Witchcraft is a subject that fascinates us all. Indeed, from childhood most of us develop some mental image of a witch - usually an old woman, mysterious and malignant. But why do witches still feature so heavily in our cultures and consciousness? From Halloween superstitions to literary references such as Faust and, of course, Harry Potter, witches seem ever-present in our lives.
In this Very Short Introduction, Malcolm Gaskill takes a long historical perspective, from the ancient world to contemporary paganism. This is a book about the strangeness of the past, and about contrasts and change; but it's also about affinity and continuity. He reveals that witchcraft is multi-faceted, that it has always meant different things to different people, and that in every age it has raised questions about the distinction between fantasy and reality, faith and proof. Delving into court records, telling anecdotes, and challenging myths, Gaskill re-examines received wisdom, especially concerning the European witch-hunts of the 16th and 17th centuries. He also explores the modern memory and reinvention of witchcraft - as history, religion, fiction, and metaphor.
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©2010 Malcom Gaskill (P)2011 Audible, Inc.
I read a lot. But I listen to books I either would never normally buy or would have a hard time getting through.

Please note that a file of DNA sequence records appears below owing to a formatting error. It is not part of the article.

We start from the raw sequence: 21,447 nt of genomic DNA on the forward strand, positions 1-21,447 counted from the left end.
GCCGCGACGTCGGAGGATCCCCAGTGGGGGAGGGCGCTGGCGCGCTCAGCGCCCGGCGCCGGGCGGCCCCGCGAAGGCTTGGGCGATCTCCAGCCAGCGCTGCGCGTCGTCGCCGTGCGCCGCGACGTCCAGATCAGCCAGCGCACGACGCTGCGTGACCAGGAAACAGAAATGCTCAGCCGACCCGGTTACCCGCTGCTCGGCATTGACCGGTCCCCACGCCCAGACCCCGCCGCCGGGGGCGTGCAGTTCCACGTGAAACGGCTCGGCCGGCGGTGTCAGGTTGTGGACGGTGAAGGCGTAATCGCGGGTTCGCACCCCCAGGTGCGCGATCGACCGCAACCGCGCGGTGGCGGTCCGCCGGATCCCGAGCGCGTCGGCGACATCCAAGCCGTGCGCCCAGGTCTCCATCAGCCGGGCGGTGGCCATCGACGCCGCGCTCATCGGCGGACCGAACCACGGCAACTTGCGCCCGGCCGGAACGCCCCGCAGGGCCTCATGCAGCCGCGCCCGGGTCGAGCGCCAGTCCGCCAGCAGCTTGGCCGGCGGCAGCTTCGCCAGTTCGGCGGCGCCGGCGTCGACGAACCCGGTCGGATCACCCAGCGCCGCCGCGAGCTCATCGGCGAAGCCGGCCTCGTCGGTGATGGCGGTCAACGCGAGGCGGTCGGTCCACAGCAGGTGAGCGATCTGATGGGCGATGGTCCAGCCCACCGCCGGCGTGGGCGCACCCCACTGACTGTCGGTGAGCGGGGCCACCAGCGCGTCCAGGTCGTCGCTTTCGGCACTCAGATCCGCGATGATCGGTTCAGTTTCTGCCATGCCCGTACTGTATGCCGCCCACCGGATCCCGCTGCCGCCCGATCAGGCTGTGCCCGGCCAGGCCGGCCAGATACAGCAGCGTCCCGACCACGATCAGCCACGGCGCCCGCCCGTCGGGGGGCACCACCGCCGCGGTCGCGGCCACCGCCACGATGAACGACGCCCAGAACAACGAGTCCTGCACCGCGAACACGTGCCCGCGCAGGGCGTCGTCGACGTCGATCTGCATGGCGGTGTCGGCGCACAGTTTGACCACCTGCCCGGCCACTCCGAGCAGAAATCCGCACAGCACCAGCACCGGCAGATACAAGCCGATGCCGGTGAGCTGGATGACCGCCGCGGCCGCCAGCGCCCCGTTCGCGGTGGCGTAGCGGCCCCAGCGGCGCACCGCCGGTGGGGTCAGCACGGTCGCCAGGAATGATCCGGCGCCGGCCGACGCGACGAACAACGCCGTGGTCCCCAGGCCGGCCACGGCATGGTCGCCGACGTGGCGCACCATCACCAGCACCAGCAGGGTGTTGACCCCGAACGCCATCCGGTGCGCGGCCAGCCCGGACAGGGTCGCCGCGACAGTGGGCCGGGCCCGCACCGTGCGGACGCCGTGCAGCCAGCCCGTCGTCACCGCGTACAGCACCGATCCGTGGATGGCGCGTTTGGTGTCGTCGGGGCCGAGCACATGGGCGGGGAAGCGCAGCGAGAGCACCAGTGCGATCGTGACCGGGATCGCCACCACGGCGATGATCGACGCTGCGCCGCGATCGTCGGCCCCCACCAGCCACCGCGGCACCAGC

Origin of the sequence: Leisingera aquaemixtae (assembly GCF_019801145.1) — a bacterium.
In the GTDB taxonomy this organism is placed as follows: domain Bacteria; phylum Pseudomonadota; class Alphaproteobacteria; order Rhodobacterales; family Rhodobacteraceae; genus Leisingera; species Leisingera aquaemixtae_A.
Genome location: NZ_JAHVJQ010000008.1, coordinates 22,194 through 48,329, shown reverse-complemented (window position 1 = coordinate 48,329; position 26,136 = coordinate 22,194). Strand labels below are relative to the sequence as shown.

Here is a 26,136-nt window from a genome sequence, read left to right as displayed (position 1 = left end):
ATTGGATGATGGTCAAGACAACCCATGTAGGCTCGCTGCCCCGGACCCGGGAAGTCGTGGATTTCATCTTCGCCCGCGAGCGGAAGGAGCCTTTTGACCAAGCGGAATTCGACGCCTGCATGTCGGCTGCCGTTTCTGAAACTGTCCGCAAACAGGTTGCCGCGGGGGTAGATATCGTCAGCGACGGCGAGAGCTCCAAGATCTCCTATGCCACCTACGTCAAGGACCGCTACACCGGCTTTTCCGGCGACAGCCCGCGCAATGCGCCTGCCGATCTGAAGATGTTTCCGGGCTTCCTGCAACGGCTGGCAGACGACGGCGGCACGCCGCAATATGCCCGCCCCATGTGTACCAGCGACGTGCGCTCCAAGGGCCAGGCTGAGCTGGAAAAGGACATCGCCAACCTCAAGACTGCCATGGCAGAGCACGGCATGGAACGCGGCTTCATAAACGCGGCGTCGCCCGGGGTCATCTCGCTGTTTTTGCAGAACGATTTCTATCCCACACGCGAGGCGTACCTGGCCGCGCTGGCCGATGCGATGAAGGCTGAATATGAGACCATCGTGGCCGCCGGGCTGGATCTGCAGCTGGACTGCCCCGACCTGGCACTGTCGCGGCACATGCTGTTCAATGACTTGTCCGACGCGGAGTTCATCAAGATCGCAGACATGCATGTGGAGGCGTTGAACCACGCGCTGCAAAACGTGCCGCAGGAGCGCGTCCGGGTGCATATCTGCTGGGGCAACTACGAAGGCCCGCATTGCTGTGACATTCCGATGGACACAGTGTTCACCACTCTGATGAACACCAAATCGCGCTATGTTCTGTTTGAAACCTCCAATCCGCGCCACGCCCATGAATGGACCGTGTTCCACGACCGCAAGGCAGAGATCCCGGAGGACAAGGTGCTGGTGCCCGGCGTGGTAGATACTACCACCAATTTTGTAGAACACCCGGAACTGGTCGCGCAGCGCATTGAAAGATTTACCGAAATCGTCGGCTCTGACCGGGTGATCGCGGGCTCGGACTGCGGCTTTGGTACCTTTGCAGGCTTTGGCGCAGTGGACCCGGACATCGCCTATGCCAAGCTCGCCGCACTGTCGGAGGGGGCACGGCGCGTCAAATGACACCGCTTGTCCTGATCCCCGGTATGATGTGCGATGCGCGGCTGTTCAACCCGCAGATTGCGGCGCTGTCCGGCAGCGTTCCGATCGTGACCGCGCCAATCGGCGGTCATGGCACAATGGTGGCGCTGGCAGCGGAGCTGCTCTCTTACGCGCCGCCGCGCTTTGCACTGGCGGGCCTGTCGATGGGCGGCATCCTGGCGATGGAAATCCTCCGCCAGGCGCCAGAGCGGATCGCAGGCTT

Yes this book has interesting sections that are worth hearing more then once.
He was very good narrator.
I am always up for a good book, regardless of genre.
This was a good listen. I haven't really heard a lot of audiobooks, so I really can't rank this fairly. This book was like sitting in a lecture given at college, if you like that sort of thing (and I do) you will like this book.
I really liked how the argument of how the modern view of witchcraft really cannot be applied to those who lived in the time where witches were a believable phenomenon. I also liked how the author/narrator demonstrated just how wrong our preconceived notions of witchcraft in the 14-18th century Europe are historically and statistically innaccurate.
He sounds a lot like the guy who narrated programs on the History Channel (way back when they actually had shows in history), but hearing him narrate about some of the atrocities of those times was heartbreaking.
There were many but here are the two that stand out in my mind: all the work that past historians did to get the actual numbers of witch trials right and that while we as Westerners may think that witchcraft is a joke, there are many countries that still kill and mutilate people because of witchcraft.
I think that anybody who listens to/or reads this book will be surprised at how little they know about the subject. This book made me want to read more about witchcraft in a historical context. If you go into this book with an open mind the preconceived ideas that you have at the beginning of the book will seem a little ridiculous when you get to the end of it.
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